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Our healthy handful logo has been designed to help remind people of the benefits of regular nut consumption. Just 30g of nuts a day, which is around a handful, can help you meet your daily nutrient needs1 and maintain your health2-8. In fact, science shows eating a handful of nuts five or more times a week can lower your risk of heart disease by 30-50%2-6, reduce your risk of type 2 diabetes by around 25%7 and assist in managing your weight2-5,8, Recently a daily 30g handful has also been found to improve longevity9. But despite the benefits, just 2% of Australians eat a handful of nuts a day10. For those wanting to lower cholesterol research shows around 67g of nuts are needed each day or two handfuls11.
So it’s time to go a little nutty!
– Sprinkle some nuts on your morning muesli
– They add great crunch to a salad or sandwich
– Keep some nuts in the office drawer for the perfect snack to combat 3.30-itis
– Use them when cooking. From stir-fries to pasta, nuts add an extra boost of nutrients to your evening meal as well as increase the enjoyment with extra taste and crunchy texture. For more ideas
What does 30g of nuts equal?
1. Tey SL et al. Nuts improve diet quality compared to other energy-dense snacks while maintaining body weight. J Nutr Metab. 2011;2011:357350. doi: 10.1155/2011/357350. http://www.ncbi.nlm.nih.gov/pubmed/21845219
2. Fraser GE et al. A possible protective effect of nut consumption on risk of coronary heart disease. The Adventist Health Study. Arch Intern Med 1992; 152(7):1416-24. http://www.ncbi.nlm.nih.gov/pubmed/1627021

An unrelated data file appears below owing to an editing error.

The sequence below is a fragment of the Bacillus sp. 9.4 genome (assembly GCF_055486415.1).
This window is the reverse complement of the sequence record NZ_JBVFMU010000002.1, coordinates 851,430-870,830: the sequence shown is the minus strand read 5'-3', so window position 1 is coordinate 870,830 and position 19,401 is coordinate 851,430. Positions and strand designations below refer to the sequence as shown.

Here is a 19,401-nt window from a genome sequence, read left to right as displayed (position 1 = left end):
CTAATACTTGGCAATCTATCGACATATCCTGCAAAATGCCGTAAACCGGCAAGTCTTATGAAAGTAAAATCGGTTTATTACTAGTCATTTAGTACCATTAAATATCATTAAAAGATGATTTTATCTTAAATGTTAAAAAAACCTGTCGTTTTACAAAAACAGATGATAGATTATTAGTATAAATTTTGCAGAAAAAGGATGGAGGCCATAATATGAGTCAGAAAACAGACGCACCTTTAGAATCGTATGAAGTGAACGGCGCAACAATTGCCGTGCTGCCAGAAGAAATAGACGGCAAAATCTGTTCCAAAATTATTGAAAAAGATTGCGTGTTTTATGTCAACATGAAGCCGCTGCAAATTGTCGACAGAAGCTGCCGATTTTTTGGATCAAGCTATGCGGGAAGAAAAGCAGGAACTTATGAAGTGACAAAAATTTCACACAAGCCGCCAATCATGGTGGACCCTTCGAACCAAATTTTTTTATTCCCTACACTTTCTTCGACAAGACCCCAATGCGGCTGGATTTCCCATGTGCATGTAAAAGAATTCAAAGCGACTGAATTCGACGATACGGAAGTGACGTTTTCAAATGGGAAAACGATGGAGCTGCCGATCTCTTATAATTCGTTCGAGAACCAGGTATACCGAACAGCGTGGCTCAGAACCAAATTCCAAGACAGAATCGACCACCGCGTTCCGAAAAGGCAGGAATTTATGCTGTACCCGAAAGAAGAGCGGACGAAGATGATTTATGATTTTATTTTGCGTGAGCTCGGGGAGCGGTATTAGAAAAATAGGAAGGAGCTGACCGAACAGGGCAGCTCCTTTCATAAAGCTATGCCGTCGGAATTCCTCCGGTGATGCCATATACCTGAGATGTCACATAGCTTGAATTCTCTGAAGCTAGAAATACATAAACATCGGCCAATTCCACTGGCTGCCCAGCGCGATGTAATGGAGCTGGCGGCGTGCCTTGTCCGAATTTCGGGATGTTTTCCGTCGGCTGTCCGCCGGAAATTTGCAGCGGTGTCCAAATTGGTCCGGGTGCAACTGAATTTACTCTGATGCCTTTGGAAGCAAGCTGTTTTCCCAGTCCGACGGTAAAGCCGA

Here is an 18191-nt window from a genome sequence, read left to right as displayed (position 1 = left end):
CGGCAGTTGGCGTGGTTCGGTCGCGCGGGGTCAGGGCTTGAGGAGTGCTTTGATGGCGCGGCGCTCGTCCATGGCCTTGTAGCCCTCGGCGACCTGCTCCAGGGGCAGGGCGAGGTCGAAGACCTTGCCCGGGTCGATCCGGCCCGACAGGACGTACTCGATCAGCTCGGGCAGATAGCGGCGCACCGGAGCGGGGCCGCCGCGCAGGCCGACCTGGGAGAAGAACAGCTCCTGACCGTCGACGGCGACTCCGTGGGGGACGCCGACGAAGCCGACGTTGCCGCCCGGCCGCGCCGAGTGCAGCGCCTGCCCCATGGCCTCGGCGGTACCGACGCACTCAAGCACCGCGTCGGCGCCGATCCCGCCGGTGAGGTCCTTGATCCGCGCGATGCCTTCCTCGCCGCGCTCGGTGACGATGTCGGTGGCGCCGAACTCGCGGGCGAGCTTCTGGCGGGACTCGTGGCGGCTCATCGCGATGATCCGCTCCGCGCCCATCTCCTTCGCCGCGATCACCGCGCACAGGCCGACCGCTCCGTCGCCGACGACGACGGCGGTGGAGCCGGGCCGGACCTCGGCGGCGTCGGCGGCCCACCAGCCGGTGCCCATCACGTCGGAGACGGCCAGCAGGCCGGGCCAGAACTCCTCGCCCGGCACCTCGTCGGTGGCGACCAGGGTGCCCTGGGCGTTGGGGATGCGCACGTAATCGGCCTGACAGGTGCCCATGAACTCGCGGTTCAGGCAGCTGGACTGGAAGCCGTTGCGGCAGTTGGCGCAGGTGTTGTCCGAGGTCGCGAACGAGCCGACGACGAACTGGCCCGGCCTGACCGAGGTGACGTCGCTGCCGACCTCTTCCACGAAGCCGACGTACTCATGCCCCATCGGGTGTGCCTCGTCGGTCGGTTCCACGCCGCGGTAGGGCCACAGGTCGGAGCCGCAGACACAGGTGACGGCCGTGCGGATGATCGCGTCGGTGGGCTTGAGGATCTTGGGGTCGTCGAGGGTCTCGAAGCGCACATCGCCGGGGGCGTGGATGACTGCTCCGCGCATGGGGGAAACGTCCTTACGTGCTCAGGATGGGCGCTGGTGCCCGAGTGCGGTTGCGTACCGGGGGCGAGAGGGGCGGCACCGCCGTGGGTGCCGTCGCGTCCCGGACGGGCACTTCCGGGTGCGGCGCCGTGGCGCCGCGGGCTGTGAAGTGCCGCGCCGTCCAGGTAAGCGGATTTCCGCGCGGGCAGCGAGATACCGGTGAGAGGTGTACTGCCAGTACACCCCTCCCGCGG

3. Hu FB et al. Frequent nut consumption and risk of coronary heart disease in women: prospective cohort study. BMJ 1998;317(7169):1341-5. http://www.ncbi.nlm.nih.gov/pubmed/9812929
4. Albert CM et al. Nut consumption and decreased risk of sudden cardiac death in the Physicians’ Health Study. Arch Intern Med 2002;162(12):1382-7. http://www.ncbi.nlm.nih.gov/pubmed/12076237
5. Ellsworth JL et al. Frequent nut intake and risk of death from coronary heart disease and all causes in postmenopausal women: the Iowa Women’s Health Study. Nutr Metab Cardiovasc Dis. 2001;11(6):372-7. http://www.ncbi.nlm.nih.gov/pubmed/12055701
6. Li TY et al. Regular consumption of nuts is associated with a lower risk of cardiovascular disease in women with type 2 diabetes. J Nutr. 2009;139(7):1333-8. http://www.ncbi.nlm.nih.gov/pubmed/19420347
7. Jiang R et al. Nut and peanut butter consumption and risk of type 2 diabetes in women.
JAMA 2002;288(20):2554-60. http://www.ncbi.nlm.nih.gov/pubmed/12444862
8. Flores-Mateo G et al. Nut intake and adiposity: meta-analysis of clinical trials. Am J Clin Nutr. 2013 Jun;97(6):1346-55. http://www.ncbi.nlm.nih.gov/pubmed/23595878
9. Bao Y et al. Association of nut consumption with total and cause-specific mortality. N Engl J Med 2013; 369:2001-11 http://www.ncbi.nlm.nih.gov/pubmed/24256379
11. Sabaté J, Oda K, Ros E. Nut consumption and blood lipid levels: a pooled analysis of 25 intervention trials. Arch Intern Med. 2010 May 10;170(9):821-7.